WHERE THE RIVER RUNS
Leonie Coombes savours a sojourn on the Murray in paddle-steamer heaven
THE Murray River has its ups and downs but is far from dry. Despite the drought, long reaches remain navigable. All kinds of boats are available for hire and atmospheric restaurants beckon river travellers.
The old port town of Echuca stands out as a place to dip a toe in the Murray. It’s in Victoria but has a twin town, Moama, across the river in NSW. Touristy Echuca is home to many ageing paddle-steamers moored at the historic wharf. This towering structure, built in 1865, looks like a dodgy handyman project. It has three loading levels to accommodate fluctuations in the Murray. A measurement stick on the wharf shows the devastating heights the river reached in 1956 and 1993, swallowing landmarks and submerging the plains for weeks. Scientists calculate a much bigger flood occurred in about 1750, and it could recur.
The water is about 10m deep. That’s normal these days, and it’s more than enough for fishing, skiing or messing about in boats. Paddle-steamers have a draught of only 1m and houseboats sit even higher. These floating homes are the most comfortable way to explore the region.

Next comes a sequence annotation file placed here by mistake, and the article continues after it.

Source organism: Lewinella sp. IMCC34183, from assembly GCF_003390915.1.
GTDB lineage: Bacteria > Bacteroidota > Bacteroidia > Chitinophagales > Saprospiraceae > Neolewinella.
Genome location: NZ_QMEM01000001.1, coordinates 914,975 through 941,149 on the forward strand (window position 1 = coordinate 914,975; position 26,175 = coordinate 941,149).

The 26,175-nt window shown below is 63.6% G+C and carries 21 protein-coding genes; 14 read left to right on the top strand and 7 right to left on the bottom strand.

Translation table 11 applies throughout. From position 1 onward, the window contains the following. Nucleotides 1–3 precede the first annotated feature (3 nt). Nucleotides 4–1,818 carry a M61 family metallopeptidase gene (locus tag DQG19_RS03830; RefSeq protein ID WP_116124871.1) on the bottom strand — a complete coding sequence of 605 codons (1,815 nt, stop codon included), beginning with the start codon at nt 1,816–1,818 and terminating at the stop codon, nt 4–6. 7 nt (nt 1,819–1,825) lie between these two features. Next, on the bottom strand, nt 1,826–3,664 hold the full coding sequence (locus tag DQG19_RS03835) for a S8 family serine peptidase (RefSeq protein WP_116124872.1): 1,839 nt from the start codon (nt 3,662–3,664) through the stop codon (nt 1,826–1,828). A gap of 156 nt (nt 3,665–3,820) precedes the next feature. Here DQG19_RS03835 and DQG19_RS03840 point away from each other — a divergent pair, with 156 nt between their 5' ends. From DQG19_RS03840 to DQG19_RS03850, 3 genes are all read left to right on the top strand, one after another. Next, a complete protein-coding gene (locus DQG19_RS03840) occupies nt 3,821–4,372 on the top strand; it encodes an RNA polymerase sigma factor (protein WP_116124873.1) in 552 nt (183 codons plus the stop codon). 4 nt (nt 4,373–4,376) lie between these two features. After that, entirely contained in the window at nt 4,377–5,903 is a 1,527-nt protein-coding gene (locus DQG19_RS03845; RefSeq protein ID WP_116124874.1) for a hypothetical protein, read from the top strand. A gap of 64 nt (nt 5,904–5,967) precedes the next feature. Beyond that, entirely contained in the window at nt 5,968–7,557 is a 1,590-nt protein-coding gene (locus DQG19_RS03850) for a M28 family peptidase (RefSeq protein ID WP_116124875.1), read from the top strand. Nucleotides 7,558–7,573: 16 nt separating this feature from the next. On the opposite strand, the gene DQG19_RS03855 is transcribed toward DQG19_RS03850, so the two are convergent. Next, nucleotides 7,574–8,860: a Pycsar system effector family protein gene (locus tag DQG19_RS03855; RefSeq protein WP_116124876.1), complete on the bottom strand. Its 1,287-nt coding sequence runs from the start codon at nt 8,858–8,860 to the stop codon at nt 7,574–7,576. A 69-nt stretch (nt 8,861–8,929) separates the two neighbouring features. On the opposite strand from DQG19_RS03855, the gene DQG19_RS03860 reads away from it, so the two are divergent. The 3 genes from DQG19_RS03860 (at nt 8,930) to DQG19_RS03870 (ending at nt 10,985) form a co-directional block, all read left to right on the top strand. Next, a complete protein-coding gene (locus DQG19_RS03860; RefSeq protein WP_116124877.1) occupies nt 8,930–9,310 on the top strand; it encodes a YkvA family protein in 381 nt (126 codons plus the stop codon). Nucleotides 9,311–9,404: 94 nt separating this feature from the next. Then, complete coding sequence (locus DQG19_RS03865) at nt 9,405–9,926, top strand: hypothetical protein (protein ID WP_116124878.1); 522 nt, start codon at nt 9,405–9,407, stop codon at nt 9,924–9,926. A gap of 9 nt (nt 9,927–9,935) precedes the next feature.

The company, Luxury on the Murray, is based at Moama. It has a small flotilla of houseboats for people seeking more than a Tom Sawyer and Huck Finn experience. On board Luxury 5, comparisons with slick city apartments are favourable. Glossy, state-of-the-art kitchen, LCD television and plush sofas ease the transition from landlubber to water rat. Four compact double bedrooms with ensuites and wall TVs ensure privacy. Upstairs there is a heated jacuzzi, sound system and barbecue. A washer and dryer are also tucked away. Not provided are food, wine, toiletries or a rudimentary sense of direction. But when left or right is the only option, it is hard to go wrong.